• Birth rates for women in their 30s and early 40s increased in 2014.
  • The nonmarital birth rate declined 1% in 2014, to 44.0 births per 1,000 unmarried women aged 15–44, dropping for six consecutive years.
  • The cesarean delivery rate was down 2%, and the low-risk cesarean delivery rate was down 3%, in 2014.
  • The preterm birth rate (based on a change in measure) was down in 2014 to 9.57%. The low birthweight rate was essentially unchanged in 2014 at 8%.

 


STATE VITALS: NORTH DAKOTA

June 16, 2015

The state of North Dakota scores lower than the nation overall in births to unmarried mothers, cesarean deliveries, preterm births and low birthweight.

However, among the 10 leading causes of death in the United States, North Dakota has mortality rates that are higher than the U.S. rates for the following causes: stroke, accidents, Alzheimer’s disease, diabetes, kidney disease and suicide.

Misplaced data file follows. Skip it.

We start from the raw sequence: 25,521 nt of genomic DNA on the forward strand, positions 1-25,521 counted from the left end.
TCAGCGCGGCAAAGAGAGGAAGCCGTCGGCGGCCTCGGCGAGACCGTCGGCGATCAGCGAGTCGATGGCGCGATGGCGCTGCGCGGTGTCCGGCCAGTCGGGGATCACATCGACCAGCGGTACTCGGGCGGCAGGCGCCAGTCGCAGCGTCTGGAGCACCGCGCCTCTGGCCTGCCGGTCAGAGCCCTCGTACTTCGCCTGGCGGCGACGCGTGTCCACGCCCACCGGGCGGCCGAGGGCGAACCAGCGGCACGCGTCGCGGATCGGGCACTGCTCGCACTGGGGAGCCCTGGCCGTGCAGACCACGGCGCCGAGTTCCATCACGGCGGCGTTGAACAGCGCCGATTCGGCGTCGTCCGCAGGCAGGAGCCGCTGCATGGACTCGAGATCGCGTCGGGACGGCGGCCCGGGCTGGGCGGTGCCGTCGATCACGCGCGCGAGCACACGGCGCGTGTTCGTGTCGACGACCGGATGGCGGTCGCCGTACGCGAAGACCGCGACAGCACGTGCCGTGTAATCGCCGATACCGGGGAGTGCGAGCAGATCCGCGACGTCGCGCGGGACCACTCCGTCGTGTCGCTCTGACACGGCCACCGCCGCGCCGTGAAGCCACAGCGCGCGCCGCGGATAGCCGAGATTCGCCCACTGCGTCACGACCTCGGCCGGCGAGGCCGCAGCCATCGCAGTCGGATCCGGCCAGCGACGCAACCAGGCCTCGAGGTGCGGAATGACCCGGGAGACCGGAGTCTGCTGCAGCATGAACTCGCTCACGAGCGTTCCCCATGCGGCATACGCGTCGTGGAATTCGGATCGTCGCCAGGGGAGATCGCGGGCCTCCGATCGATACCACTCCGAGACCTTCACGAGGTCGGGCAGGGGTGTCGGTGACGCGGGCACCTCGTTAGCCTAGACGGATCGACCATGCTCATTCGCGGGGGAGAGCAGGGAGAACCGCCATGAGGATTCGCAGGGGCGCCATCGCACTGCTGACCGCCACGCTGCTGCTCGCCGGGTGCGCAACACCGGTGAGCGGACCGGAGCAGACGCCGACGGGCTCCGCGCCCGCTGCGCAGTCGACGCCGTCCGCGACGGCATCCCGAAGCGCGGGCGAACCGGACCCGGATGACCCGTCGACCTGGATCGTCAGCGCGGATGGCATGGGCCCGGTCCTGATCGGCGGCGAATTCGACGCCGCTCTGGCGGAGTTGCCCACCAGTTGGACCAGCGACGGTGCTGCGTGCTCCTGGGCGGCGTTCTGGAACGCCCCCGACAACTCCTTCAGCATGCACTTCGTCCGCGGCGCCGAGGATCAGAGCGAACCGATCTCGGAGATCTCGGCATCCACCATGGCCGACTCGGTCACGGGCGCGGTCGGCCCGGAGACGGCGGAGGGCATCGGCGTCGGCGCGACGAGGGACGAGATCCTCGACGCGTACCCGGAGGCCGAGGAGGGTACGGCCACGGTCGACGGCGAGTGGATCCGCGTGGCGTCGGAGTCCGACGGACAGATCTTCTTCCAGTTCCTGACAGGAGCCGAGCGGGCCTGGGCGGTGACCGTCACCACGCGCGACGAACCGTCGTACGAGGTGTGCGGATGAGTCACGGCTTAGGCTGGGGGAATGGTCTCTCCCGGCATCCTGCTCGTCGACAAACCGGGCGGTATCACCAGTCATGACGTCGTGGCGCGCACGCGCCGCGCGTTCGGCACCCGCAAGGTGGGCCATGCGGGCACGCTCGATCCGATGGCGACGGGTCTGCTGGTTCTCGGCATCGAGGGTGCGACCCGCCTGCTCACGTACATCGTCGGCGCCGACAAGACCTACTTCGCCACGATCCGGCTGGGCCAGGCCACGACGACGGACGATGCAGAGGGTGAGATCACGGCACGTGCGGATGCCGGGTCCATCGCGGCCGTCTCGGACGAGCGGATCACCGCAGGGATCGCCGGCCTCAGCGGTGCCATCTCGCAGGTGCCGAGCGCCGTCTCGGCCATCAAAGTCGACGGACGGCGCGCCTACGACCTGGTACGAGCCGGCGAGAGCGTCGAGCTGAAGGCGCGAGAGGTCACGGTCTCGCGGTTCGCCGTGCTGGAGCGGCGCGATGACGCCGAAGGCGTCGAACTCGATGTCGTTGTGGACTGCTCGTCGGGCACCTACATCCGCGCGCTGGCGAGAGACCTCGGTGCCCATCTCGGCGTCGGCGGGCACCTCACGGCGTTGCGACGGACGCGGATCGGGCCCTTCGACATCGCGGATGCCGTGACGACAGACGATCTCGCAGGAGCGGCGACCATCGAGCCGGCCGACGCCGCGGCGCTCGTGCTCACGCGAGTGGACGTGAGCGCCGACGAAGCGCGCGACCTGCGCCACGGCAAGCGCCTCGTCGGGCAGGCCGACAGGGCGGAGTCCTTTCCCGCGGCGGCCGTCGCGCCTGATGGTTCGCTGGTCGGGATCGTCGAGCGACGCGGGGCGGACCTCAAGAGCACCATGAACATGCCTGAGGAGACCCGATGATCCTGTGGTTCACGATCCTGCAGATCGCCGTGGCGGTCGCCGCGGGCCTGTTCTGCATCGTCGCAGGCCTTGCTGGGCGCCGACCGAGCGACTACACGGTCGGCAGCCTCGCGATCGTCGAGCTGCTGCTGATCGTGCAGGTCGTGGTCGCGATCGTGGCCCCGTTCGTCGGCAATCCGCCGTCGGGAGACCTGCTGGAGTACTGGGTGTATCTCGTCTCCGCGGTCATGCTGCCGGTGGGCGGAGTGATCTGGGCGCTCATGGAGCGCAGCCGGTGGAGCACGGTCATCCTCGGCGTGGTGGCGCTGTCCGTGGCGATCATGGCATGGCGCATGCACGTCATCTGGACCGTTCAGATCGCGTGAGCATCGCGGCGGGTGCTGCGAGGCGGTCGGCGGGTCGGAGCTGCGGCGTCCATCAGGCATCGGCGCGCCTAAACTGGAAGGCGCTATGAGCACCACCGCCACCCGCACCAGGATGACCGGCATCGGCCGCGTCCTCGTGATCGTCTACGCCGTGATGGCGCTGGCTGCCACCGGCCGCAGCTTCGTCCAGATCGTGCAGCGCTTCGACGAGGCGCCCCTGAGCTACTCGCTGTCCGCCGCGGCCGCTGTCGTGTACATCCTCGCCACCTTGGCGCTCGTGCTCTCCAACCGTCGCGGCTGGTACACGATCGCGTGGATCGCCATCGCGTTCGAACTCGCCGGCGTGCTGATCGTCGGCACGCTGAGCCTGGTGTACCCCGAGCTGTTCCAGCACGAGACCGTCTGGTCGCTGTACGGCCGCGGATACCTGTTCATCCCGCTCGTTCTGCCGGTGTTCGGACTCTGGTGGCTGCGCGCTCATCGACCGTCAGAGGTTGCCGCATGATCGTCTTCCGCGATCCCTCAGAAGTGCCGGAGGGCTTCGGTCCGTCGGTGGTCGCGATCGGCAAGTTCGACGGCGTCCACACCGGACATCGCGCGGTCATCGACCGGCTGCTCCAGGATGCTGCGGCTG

Racial and Ethnic Disparities in Men’s Use of Mental Health Treatments

June 12, 2015

Compared with white Americans, persons of other races in the United States are less likely to have access to and receive needed mental health care.

Few studies, however, have explored such disparities specifically among men. Mental health and treatment have traditionally received less attention for men than women, perhaps because men are less likely than women to report mental health problems and to receive services for these problems.

A new NCHS report uses nationally representative data on frequency of mental health symptoms and related treatment utilization to compare men of color (that is, non-Hispanic black and Hispanic men) with non-Hispanic white men. It also explores whether racial and ethnic disparities differ by age, health insurance coverage status, and income.

Key Findings from the Report:

  • Nearly 9% of men (8.5%) had daily feelings of anxiety or depression. Less than one-half of them (41.0%) took medication for these feelings or had recently talked to a mental health professional.